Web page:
NGOs & Nonprofits, Social media & networking

Non-profit technology hierarchy of needs

A little while back I came across a post by Allen Benamer that outlines a hierarchy of technology needs for non-profits.

I think it’s a great post, and generally agree with his advice around the range of needs (ranging from “mission” to “social media”). However, I do wonder about placing “social media” as the last slice on the pyramid. I wonder because perhaps this misses potential opportunities for social media to act in place of a more traditional website.

This might take a number of forms – but by way of example: a non-profit may consider using a blog hosted on the open-source WordPress platform instead of a more traditional website. This is a (fairly obvious) use of social media that enables non-profits to launch a site at very low cost.

But maybe we can take that a step further: perhaps nowadays it’s enough to have a solid presence on MySpace, Facebook or Ning – that such tools may provide a sufficient touch-stone for donors and other constituents to learn what they need about an organisation’s activities, negating the need for a fully-fledged website?

In fact, in some respects such a presence, embedded within the social networks (that Allen places 3rd in the hierarchy) may have significant benefits that investing in a traditional website first would miss.

An extreme example of this is the Modernista! website (the site is no longer live), which essentially leverages a variety of social media tools (Flickr, Youtube and a blog) to fulfill the purpose of a traditional website. Or Nau’s use of Flickr to promote their relaunch before their main website was up and running – in this case being a “teaser” campaign of sorts.

Depending on the non-profit, a variety of social media spaces could be used creatively to circumvent – or at least delay – the need for (usually significant) investment in a traditional website.

Just to be clear: I am playing “devil’s advocate” here to a degree – there’s no doubt that a solid corporate web presence will benefit a non-profit – but I think it’s worth challenging the argument that social media should be the last thing to think about as a non-profit, especially when so many benefits can be derived from considering them earlier in a non-profit’s development.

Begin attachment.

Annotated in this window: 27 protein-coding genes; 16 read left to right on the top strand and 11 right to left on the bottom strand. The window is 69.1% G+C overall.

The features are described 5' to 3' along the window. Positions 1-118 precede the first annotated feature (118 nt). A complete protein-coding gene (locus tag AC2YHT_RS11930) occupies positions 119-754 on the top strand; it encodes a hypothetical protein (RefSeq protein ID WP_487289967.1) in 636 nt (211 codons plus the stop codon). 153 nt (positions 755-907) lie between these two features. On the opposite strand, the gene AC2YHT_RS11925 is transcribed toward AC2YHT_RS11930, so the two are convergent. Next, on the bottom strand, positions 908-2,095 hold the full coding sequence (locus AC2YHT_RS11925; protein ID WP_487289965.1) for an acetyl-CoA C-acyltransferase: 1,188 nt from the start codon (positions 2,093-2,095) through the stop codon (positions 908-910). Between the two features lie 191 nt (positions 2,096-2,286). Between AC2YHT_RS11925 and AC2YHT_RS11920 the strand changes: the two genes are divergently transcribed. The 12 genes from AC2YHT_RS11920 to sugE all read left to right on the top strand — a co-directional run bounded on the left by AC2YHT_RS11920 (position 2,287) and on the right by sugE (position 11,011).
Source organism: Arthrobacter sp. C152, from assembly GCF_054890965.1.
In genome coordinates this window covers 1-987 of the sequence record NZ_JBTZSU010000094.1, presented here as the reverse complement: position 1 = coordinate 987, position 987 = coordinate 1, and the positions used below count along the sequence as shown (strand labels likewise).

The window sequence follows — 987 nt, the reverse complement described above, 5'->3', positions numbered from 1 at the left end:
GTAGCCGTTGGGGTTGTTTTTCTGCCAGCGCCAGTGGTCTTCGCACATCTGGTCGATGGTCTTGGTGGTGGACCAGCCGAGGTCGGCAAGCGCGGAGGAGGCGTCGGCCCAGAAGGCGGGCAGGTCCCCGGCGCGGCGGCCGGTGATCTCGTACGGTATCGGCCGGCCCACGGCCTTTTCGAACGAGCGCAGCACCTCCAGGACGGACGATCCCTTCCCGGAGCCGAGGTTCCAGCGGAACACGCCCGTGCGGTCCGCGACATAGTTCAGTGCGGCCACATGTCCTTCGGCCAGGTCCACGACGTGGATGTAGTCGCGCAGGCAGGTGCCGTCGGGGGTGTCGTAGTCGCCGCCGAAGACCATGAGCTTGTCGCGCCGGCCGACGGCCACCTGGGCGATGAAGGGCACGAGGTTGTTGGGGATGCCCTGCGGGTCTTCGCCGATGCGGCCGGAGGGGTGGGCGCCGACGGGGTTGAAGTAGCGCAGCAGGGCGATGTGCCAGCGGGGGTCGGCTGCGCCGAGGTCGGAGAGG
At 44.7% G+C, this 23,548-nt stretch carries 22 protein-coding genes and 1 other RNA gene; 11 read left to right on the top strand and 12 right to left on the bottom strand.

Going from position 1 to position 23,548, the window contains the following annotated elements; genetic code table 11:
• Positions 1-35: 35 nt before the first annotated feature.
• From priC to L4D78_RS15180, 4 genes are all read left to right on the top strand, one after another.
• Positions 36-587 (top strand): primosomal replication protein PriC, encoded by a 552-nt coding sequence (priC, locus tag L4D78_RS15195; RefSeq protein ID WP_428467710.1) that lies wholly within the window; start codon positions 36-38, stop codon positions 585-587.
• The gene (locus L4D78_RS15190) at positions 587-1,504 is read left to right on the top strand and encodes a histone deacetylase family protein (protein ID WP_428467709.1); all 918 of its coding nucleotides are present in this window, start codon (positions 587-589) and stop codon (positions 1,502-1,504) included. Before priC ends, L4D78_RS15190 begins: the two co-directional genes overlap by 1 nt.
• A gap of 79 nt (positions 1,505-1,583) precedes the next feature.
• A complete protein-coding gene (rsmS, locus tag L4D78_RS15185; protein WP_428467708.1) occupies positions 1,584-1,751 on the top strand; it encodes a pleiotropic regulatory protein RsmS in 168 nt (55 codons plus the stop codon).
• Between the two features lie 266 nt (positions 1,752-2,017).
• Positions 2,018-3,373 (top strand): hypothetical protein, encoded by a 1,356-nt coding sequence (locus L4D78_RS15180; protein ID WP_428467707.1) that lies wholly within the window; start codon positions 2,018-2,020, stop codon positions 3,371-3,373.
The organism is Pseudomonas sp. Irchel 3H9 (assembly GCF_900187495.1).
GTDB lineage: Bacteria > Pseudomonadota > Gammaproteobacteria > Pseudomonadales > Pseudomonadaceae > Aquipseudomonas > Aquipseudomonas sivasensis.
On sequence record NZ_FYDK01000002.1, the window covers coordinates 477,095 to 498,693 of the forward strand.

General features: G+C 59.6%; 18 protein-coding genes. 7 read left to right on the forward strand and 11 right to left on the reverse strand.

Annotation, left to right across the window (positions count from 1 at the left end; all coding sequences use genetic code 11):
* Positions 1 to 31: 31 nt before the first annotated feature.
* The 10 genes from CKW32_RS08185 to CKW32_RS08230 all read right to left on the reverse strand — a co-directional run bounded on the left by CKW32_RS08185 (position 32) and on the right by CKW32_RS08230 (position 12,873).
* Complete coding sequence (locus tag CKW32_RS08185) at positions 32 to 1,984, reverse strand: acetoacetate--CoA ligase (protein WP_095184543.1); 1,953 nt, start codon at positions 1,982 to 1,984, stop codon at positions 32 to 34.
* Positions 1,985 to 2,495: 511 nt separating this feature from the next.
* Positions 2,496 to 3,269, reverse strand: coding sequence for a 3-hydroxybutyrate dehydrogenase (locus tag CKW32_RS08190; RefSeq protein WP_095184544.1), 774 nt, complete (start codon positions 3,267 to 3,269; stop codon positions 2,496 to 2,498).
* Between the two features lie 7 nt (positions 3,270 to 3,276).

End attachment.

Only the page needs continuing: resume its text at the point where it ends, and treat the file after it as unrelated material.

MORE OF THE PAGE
4 thoughts on “Non-profit technology hierarchy of needs

  1. That’s an interesting take on “social media” there. Just because you might use wordpress doesn’t make the media any more social. You can use wordpress as a locked down, press releasse spouting CMS like any other.

    But you know that :)

    It’s a surprise that non profits have such a hard time with the social bit of media, most need to let go of the marking message and actually learn to have a conversation. This is much more a problem than their technology stack.

  2. Yes – the first example is a bit cheeky. But I suppose my point was more “you can use it as a true blog” very rapidly – you don’t need to work out lots of information architecture etc. – an about page, a ChipIn or PayPal donate widget and the blog will suffice. You can talk about your work very rapidly without a lot of overhead. As you say, using it as a “press release spouting CMS” would also miss the point (but is all too common unfortunately).

    And totally agreed about the conversational aspect. There are a number of themes that came out of the Web Directions South workshops that keep coming up over and over again as reasons why organisations are cautious (at best) in their consideration of social media. I hope to expand a little on what I’ve learnt in future posts…

  3. Hey there Grant, I actually find you in agreement on certain points mainly because social media has become more capable over time. I think MANY nonprofits would just be better off using WordPress as both a blogging tool AND their CMS. The blurring between the traditional CMS and a blogging tool continues to be one of the more untouched stories in the nonprofit sector. The lines in the pyramid I drew are misleading in some sense because they represent more of a continuum. The divisions occur along a gradient and are not meant to be silos. I hope that clarifies for you (as well as me).

  4. Thanks Allen. I do understand what you mean about the continuum – it’s a common problem I find when diagramming/visualising such things that they never fully capture the nuance. I’m just really glad you started the conversation, and totally agree with much of the foundational elements (e.g. mission etc.) that you promote.

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